Wales 10 New Zealand 33: Lessons as All Blacks ease to emphatic win
Wales 10 New Zealand 33: What lessons did we learn as the All Blacks expose Welsh fragility at the Millennium Stadium?
Just watching this All Blacks side is a pleasure
While our American friends across the Atlantic Ocean celebrate Thanksgiving this weekend, rugby purists should be thankful for the opportunity to watch the current New Zealand team. It doesn’t matter what nationality you are, or if you’ve just lost to them, because sometimes a team comes along in a sport that transcends all rivalry. They play the game so simply abut yet so brilliantly that you just have to admire them. Much like Barcelona in football, New Zealand fall into this category and when they realise there is an opportunity to attack there isn’t a better sight. The speed of passing and their straight running lines cause absolute havoc and their off-loading in the tackle is second to none. The All Blacks never commit more men to a breakdown than absolutely necessary and those spare numbers mean they are so effective in the loose. Yes, the All Blacks do have a “dark” side with hooker Andrew Hore sure to be cited for a forearm smash into Bradley Davies but that doesn’t take away from the fact that they are one of the greatest rugby sides of all time. England are up next, and while it will probably make grim viewing for English fans, we should all be grateful that we have the opportunity to watch this team.
What went wrong for Wales?
Wales never looked likely to end their losing streak against the All Blacks but the manner of defeat was the most disappointing aspect. Buoyed by the return of head coach Warren Gatland, who took the previous two games off for British and Irish Lions scouting duty, the Welsh were hampered by three injuries in the opening quarter. This would always affect their rhythm but poor decisions made things worse. Much like England, Wales seemed to have real issues when deciding on how to utlisie penalty decisions. They declined kickable opportunities in order to go for the corner but fly-half Rhys Priestland continued his poor form, wildly missing touch by kicking the ball well over the dead ball line. They conceded two tries in the first half both of which were the result of poor Welsh play. An aimless Priestland punt up-field allowed New Zealand to attack from deep and the move was finished off in the corner by Liam Messam. The second was an exact replica of a line-out move from the World Cup final last year, showing a lack of preparation by the home side. Wales did perform better in the second half and scored two tries, the first of which was the result of a 14-man line-out, but by that point, New Zealand had made several changes and were so far ahead it really didn’t matter.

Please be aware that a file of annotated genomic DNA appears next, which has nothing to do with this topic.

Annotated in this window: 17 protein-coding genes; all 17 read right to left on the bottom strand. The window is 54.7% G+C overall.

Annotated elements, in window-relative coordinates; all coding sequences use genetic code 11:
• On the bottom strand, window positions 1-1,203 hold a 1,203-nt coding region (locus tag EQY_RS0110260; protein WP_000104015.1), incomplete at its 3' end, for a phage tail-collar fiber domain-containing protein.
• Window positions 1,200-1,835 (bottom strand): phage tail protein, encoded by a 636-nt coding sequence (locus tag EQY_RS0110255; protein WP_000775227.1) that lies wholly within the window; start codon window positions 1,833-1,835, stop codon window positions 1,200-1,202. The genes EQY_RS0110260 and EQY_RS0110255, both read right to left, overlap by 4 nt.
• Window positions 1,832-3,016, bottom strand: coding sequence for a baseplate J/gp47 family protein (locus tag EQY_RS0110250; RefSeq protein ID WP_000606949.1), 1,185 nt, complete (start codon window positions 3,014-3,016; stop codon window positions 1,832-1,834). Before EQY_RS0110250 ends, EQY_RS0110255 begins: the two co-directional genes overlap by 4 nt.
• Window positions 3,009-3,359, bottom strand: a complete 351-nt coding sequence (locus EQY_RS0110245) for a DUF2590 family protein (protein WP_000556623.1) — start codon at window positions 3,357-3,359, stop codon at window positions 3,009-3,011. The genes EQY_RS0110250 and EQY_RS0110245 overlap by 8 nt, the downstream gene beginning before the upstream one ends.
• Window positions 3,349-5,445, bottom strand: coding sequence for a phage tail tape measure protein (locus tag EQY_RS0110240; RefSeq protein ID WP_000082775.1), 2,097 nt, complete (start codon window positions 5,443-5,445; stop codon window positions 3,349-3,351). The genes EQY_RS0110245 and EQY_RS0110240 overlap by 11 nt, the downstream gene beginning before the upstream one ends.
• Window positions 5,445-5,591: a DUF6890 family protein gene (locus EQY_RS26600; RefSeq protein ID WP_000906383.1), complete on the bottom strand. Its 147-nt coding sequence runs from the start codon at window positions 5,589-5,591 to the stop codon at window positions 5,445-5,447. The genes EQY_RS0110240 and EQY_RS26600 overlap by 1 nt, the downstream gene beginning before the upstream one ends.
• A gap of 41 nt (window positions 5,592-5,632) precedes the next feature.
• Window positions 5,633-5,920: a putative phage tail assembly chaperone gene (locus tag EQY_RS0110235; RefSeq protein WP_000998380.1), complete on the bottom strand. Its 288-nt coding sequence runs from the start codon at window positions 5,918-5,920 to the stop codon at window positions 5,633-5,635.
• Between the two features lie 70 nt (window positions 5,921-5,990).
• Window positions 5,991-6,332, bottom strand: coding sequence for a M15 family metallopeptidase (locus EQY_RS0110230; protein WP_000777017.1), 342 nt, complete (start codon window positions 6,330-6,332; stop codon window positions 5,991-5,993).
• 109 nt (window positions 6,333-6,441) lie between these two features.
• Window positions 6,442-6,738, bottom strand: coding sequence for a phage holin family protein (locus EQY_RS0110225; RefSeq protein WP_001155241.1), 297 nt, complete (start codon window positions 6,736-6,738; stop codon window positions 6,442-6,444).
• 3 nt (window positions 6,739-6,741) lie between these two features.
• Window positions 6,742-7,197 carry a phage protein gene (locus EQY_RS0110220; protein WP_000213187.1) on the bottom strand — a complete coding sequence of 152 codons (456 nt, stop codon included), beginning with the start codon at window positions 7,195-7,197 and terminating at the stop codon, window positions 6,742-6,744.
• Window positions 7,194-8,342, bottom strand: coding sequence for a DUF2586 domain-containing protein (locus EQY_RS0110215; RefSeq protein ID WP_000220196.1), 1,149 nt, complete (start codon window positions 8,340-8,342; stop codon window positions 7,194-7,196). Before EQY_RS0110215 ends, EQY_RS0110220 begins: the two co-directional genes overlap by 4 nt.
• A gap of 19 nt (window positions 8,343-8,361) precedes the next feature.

Welsh personnel issues worsens
Wales have yet to be at full strength this autumn as injuries have robbed them of key personnel. Prop Adam Jones is a huge loss in the scrum and their back row hasn’t looked balanced with Dan Lydiate absence. With winger George North ruled out with a hip injury, their preparations were dealt another blow. Any team missing such a trio would be weakened and injuries early on to Davies, Jamie Roberts and Paul James caused further discrepancy. The loss of Davies was particularly galling as he was taken out off the ball by Hore, with a forearm smash – Wales didn’t have a specialist second row on the bench. While injuries have played their part, the players fit and available have failed to recapture last year’s form. Sam Warburton and Priestland have perhaps endured the biggest fall from grace as they have been poor so far this season. Warburton was not helped today as Richie McCaw was given the benefit of the doubt at the breakdown by the referee – and not the Welsh skipper. Furthermore, Gethin Jenkins’ decision to move to France last summer seems to have backfired. He is currently on the Toulon bench due to Andrew Sheridan’s form and the Welsh Lion was a replacement on Saturday and looked rusty. While many move for the money, Jenkins’ predicament should act as a warning sign to those considering the move themselves.
McCaw shows Warburton how it’s done
With players of Warburton’s and McCaw’s quality facing off against each other, the breakdown was always going to be fiercely contested. Both captains are vital components of their respective sides and they came into the game in contrasting form. McCaw has fully recovered from the foot injury that hampered him last year and he has once again reached the pinnacle of his game. Warburton, who was so brilliant last term, has suffered from a series of niggling injuries and has not been able to get going this season. After being rested (or dropped, depending who you speak to) last week, Warburton was looking to test himself against the legendary All Blacks. Both men are so effective at the breakdown but in order to do so they need to make sure the referee is on their side. Unfortunately for Warburton, McCaw won that battle as Craig Joubert consistently ruled against the Welshman and gave the All Blacks very kickable penalties. While their contribution on the floor is vital, McCaw is much more effective in the loose. Like most All Blacks, he is comfortable running with the ball, exploiting space and showing a deftness out of hand not normally associated with a forward. Warburton’s game is not at the same level and when he watches the game back next week he should take notes in the hope one day he can scale the same heights.